Where in your business do you believe that big data is going to have the biggest impact (figure 10)? The response options were:

  • Finance
  • Customer management/relations
  • Operations
  • IT management

The survey respondents indicated no changes in this area during the last four years. Customer management is the area identified by the audience where analytics can have the biggest impact. Some comments from the audience indicated that depending on the nature of the division, the usage may be different (e.g., usage in technology or operations departments would be different than in marketing), but it was recognized that benefits in customer relationships would dominate.


Generally speaking, the audience recognized that most organizations have started their journey toward building a data analytics capability. Organizations have built stand-alone data analytics teams, and the role of CDO has been created in most large organizations. However, the speed of change is slower than expected four years ago.

The survey showed that the commercial side of the organizations is the area where these technologies have had a bigger impact. Customer management and the identification of new business opportunities have been the areas where these technologies have been implemented. This is due to the presence of a clear business need, which makes it easier to convince stakeholders.

On the other hand, the biggest concern about data and analytics programs’ implementation was customers’ data privacy. There has been a large change in data privacy regulation during the last four years. GDPR was identified as a significant piece of legislation, and it raised several concerns from senior stakeholders regarding noncompliance.

Another concern identified was that the lack of experience and skills implementing these technologies could cause data quality issues, which may lead to inaccurate analysis. To help mitigate these issues, organizations should implement controls such as reconciliations or validation tests to ensure the validity and security of information. These concerns were prevalent in both surveys.

It was also recognized that the impact of data and analytics is dependent on the nature of the organization. Larger organizations with retail customers tend to have larger databases and the value of these techniques is higher.

During the event, it was broadly recognized that the speed of building data analytics and science capabilities will be faster during the coming years, compared to previous years. Organizations have access to tools, data and processing (e.g., cloud solutions) that they did not have previously, which can provide advantages over competitors.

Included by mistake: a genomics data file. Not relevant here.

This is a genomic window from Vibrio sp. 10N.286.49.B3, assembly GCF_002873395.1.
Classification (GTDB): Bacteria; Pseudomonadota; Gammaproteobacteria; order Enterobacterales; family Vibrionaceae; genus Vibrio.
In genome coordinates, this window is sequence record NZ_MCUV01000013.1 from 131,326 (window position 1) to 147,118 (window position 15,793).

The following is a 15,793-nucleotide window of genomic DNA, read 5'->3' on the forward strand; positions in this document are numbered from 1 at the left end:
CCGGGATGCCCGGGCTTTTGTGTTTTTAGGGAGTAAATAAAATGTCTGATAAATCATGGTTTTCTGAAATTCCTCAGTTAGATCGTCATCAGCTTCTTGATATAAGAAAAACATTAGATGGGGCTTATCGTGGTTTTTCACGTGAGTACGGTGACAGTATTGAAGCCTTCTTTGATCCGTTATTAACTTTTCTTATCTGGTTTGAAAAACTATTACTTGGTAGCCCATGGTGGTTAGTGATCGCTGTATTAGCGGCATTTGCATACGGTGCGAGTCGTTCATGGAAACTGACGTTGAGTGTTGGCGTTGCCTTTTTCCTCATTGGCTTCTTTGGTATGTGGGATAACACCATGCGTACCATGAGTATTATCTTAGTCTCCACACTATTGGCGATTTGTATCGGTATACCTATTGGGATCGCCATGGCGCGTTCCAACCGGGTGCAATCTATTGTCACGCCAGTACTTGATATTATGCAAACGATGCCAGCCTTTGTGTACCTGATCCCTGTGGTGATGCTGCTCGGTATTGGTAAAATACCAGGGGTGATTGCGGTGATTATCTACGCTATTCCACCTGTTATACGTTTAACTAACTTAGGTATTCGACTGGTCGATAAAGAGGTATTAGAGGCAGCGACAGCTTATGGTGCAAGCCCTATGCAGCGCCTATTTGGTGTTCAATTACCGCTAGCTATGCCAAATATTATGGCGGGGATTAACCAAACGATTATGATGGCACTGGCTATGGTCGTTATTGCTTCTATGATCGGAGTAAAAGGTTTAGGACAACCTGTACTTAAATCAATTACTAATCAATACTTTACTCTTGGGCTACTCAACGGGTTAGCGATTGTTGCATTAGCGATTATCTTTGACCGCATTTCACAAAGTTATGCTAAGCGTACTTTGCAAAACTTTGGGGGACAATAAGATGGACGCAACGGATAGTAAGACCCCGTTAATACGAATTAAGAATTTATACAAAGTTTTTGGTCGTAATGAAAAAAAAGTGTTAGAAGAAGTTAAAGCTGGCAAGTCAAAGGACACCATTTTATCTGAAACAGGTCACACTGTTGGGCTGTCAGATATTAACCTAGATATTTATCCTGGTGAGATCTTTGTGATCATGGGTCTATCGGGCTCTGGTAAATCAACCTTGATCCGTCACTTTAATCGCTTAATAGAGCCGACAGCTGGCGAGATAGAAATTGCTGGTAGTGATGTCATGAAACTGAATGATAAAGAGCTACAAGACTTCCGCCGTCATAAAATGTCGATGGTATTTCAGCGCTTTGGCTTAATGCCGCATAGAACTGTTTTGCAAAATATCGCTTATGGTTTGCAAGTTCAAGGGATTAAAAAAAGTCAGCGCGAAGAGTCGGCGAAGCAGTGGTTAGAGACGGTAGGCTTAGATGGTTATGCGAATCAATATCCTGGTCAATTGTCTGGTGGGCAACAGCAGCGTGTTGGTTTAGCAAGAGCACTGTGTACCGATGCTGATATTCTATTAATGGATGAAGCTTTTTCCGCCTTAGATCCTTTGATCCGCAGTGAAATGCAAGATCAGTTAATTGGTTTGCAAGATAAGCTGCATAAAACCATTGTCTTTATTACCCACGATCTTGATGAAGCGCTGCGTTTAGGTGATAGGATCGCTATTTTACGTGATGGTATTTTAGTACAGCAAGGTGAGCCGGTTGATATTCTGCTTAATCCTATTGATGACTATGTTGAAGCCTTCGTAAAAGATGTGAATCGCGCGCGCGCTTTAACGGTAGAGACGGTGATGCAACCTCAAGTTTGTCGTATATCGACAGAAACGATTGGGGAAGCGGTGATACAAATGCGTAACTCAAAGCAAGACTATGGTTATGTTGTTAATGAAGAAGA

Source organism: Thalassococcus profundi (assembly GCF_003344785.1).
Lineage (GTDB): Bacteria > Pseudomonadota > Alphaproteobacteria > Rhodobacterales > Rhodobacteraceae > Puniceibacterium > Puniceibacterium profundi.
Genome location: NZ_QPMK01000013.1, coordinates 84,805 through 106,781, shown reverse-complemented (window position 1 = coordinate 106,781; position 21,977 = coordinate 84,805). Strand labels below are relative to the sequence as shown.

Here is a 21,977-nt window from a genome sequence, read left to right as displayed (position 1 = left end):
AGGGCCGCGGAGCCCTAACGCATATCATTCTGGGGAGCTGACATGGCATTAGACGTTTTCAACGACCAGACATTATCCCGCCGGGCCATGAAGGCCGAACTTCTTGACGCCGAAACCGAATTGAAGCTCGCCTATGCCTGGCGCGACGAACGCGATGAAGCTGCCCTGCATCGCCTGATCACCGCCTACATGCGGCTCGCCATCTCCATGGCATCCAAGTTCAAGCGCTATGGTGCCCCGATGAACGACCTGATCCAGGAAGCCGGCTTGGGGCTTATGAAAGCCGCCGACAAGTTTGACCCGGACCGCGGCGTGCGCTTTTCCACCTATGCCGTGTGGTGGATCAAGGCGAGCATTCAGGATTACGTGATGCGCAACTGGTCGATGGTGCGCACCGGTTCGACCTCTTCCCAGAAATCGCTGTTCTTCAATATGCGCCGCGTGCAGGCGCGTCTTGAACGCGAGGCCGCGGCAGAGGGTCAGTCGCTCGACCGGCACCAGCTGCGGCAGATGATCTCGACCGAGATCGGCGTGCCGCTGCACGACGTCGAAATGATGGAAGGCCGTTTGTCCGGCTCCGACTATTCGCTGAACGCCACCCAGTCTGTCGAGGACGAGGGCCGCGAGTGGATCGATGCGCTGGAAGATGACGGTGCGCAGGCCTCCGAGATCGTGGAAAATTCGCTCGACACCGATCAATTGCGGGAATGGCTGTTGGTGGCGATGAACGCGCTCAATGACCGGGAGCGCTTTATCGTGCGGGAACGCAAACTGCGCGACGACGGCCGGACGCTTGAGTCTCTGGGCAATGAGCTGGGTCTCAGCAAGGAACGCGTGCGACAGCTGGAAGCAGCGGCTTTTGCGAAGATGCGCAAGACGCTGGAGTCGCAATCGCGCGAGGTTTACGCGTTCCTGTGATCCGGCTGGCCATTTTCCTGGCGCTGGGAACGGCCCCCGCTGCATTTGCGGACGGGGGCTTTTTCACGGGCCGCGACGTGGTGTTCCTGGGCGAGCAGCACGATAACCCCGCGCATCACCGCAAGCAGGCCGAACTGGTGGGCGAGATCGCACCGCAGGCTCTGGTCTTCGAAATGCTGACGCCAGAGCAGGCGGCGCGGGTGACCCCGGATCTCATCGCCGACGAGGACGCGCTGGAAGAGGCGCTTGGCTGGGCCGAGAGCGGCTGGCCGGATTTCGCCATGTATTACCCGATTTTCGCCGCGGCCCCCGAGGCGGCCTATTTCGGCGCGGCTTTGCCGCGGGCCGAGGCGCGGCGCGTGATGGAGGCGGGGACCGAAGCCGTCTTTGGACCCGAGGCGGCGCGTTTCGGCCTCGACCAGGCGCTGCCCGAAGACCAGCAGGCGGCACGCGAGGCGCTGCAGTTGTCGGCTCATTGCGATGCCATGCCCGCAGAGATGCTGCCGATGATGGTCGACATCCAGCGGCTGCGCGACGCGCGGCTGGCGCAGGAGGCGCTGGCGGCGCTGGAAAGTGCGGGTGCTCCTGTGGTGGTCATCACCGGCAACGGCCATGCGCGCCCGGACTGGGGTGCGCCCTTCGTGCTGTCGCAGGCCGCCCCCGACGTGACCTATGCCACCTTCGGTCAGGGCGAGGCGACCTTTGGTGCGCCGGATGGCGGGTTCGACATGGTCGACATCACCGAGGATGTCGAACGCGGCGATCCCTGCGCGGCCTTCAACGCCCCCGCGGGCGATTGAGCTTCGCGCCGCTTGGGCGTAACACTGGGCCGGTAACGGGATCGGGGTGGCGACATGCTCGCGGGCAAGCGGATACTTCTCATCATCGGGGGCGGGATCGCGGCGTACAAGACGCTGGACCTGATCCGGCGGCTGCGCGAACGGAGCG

Some of basic practical steps mentioned during the event to successfully implement data analytics and capabilities were:

  • Data quality and governance—Get the foundations right and ensure that the data quality on source systems is adequate and fulfills business expectations.
  • Data warehouse/lake solutions—Value from data is maximized when enriched with other data.
  • Get external help if needed—Organizations may not have the expertise needed in-house. Bringing in external help may be beneficial to set up the infrastructure and upskill employees.
  • Walk before running—Prove the value of the solution on a small scale before implementing the final solution.
  • Business cases for everything—Identify areas where these solutions can provide value to the business and prioritize them.

The audience recognized that even if key changes have been made, most of the changes will take place in the next few years.

Angel Serrano, CISA, CRISC, CISM
Is currently running the data science team at Santander UK. Previously, he built one of the data and analytics teams at PricewaterhouseCoopers, focusing on analytics, data science and business intelligence in the financial services sector. His background also includes IT risk, architecture and security management. Serrano served as a board member of the ISACA London Chapter from 2012-2016.